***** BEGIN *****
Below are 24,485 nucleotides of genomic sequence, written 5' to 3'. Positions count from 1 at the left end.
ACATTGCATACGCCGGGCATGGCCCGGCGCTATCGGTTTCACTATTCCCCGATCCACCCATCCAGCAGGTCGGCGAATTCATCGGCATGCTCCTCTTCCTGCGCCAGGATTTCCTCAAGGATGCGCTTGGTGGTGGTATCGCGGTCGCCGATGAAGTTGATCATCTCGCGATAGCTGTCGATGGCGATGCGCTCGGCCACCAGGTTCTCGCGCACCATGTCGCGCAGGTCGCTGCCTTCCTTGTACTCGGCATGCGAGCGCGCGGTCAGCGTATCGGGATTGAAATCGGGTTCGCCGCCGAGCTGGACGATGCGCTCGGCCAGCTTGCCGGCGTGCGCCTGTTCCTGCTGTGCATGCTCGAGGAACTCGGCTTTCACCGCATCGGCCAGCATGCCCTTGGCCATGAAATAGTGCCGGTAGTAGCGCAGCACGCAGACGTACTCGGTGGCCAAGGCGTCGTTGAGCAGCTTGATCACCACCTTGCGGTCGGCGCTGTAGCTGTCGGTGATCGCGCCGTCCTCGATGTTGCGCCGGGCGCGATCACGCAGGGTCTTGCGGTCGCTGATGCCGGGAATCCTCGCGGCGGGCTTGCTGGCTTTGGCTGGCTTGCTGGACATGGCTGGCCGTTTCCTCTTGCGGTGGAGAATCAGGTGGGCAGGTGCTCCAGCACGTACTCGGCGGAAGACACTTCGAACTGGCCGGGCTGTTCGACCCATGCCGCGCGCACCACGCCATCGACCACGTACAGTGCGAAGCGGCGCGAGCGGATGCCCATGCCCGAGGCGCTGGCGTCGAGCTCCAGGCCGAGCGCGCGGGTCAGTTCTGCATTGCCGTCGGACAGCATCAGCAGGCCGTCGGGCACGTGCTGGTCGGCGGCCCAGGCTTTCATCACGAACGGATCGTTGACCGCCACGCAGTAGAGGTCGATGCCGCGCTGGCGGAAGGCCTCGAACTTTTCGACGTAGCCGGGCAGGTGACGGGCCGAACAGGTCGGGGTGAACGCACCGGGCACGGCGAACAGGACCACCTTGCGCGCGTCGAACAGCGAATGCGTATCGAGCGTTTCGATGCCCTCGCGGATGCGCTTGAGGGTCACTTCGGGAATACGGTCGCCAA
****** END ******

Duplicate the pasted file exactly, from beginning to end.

Below are 24,485 nucleotides of genomic sequence, written 5' to 3'. Positions count from 1 at the left end.
ACATTGCATACGCCGGGCATGGCCCGGCGCTATCGGTTTCACTATTCCCCGATCCACCCATCCAGCAGGTCGGCGAATTCATCGGCATGCTCCTCTTCCTGCGCCAGGATTTCCTCAAGGATGCGCTTGGTGGTGGTATCGCGGTCGCCGATGAAGTTGATCATCTCGCGATAGCTGTCGATGGCGATGCGCTCGGCCACCAGGTTCTCGCGCACCATGTCGCGCAGGTCGCTGCCTTCCTTGTACTCGGCATGCGAGCGCGCGGTCAGCGTATCGGGATTGAAATCGGGTTCGCCGCCGAGCTGGACGATGCGCTCGGCCAGCTTGCCGGCGTGCGCCTGTTCCTGCTGTGCATGCTCGAGGAACTCGGCTTTCACCGCATCGGCCAGCATGCCCTTGGCCATGAAATAGTGCCGGTAGTAGCGCAGCACGCAGACGTACTCGGTGGCCAAGGCGTCGTTGAGCAGCTTGATCACCACCTTGCGGTCGGCGCTGTAGCTGTCGGTGATCGCGCCGTCCTCGATGTTGCGCCGGGCGCGATCACGCAGGGTCTTGCGGTCGCTGATGCCGGGAATCCTCGCGGCGGGCTTGCTGGCTTTGGCTGGCTTGCTGGACATGGCTGGCCGTTTCCTCTTGCGGTGGAGAATCAGGTGGGCAGGTGCTCCAGCACGTACTCGGCGGAAGACACTTCGAACTGGCCGGGCTGTTCGACCCATGCCGCGCGCACCACGCCATCGACCACGTACAGTGCGAAGCGGCGCGAGCGGATGCCCATGCCCGAGGCGCTGGCGTCGAGCTCCAGGCCGAGCGCGCGGGTCAGTTCTGCATTGCCGTCGGACAGCATCAGCAGGCCGTCGGGCACGTGCTGGTCGGCGGCCCAGGCTTTCATCACGAACGGATCGTTGACCGCCACGCAGTAGAGGTCGATGCCGCGCTGGCGGAAGGCCTCGAACTTTTCGACGTAGCCGGGCAGGTGACGGGCCGAACAGGTCGGGGTGAACGCACCGGGCACGGCGAACAGGACCACCTTGCGCGCGTCGAACAGCGAATGCGTATCGAGCGTTTCGATGCCCTCGCGGATGCGCTTGAGGGTCACTTCGGGAATACGGTCGCCAA